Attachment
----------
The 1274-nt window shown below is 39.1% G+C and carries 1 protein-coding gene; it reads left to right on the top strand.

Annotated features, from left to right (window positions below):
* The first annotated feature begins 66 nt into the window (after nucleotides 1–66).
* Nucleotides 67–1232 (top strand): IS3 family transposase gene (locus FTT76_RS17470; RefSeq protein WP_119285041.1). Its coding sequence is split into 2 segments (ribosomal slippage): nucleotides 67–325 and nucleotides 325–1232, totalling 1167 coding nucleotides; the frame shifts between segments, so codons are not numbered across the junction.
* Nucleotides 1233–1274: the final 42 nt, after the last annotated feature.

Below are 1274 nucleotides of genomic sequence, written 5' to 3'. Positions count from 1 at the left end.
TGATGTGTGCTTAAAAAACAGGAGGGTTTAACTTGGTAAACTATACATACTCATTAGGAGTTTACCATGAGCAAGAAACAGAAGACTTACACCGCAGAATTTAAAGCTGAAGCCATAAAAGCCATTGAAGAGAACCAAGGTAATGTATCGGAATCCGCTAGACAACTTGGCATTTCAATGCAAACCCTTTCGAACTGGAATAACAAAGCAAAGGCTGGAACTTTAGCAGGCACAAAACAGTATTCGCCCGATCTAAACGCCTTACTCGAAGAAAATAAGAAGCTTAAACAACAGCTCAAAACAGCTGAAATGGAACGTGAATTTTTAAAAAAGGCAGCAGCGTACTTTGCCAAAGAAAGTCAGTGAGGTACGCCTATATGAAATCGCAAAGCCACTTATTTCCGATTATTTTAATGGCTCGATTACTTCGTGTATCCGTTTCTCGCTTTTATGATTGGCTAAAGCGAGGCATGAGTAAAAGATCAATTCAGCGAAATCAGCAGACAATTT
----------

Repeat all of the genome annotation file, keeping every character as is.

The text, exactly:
The 1274-nt window shown below is 39.1% G+C and carries 1 protein-coding gene; it reads left to right on the top strand.

Annotated features, from left to right (window positions below):
* The first annotated feature begins 66 nt into the window (after nucleotides 1–66).
* Nucleotides 67–1232 (top strand): IS3 family transposase gene (locus FTT76_RS17470; RefSeq protein WP_119285041.1). Its coding sequence is split into 2 segments (ribosomal slippage): nucleotides 67–325 and nucleotides 325–1232, totalling 1167 coding nucleotides; the frame shifts between segments, so codons are not numbered across the junction.
* Nucleotides 1233–1274: the final 42 nt, after the last annotated feature.

Below are 1274 nucleotides of genomic sequence, written 5' to 3'. Positions count from 1 at the left end.
TGATGTGTGCTTAAAAAACAGGAGGGTTTAACTTGGTAAACTATACATACTCATTAGGAGTTTACCATGAGCAAGAAACAGAAGACTTACACCGCAGAATTTAAAGCTGAAGCCATAAAAGCCATTGAAGAGAACCAAGGTAATGTATCGGAATCCGCTAGACAACTTGGCATTTCAATGCAAACCCTTTCGAACTGGAATAACAAAGCAAAGGCTGGAACTTTAGCAGGCACAAAACAGTATTCGCCCGATCTAAACGCCTTACTCGAAGAAAATAAGAAGCTTAAACAACAGCTCAAAACAGCTGAAATGGAACGTGAATTTTTAAAAAAGGCAGCAGCGTACTTTGCCAAAGAAAGTCAGTGAGGTACGCCTATATGAAATCGCAAAGCCACTTATTTCCGATTATTTTAATGGCTCGATTACTTCGTGTATCCGTTTCTCGCTTTTATGATTGGCTAAAGCGAGGCATGAGTAAAAGATCAATTCAGCGAAATCAGCAGACAATTT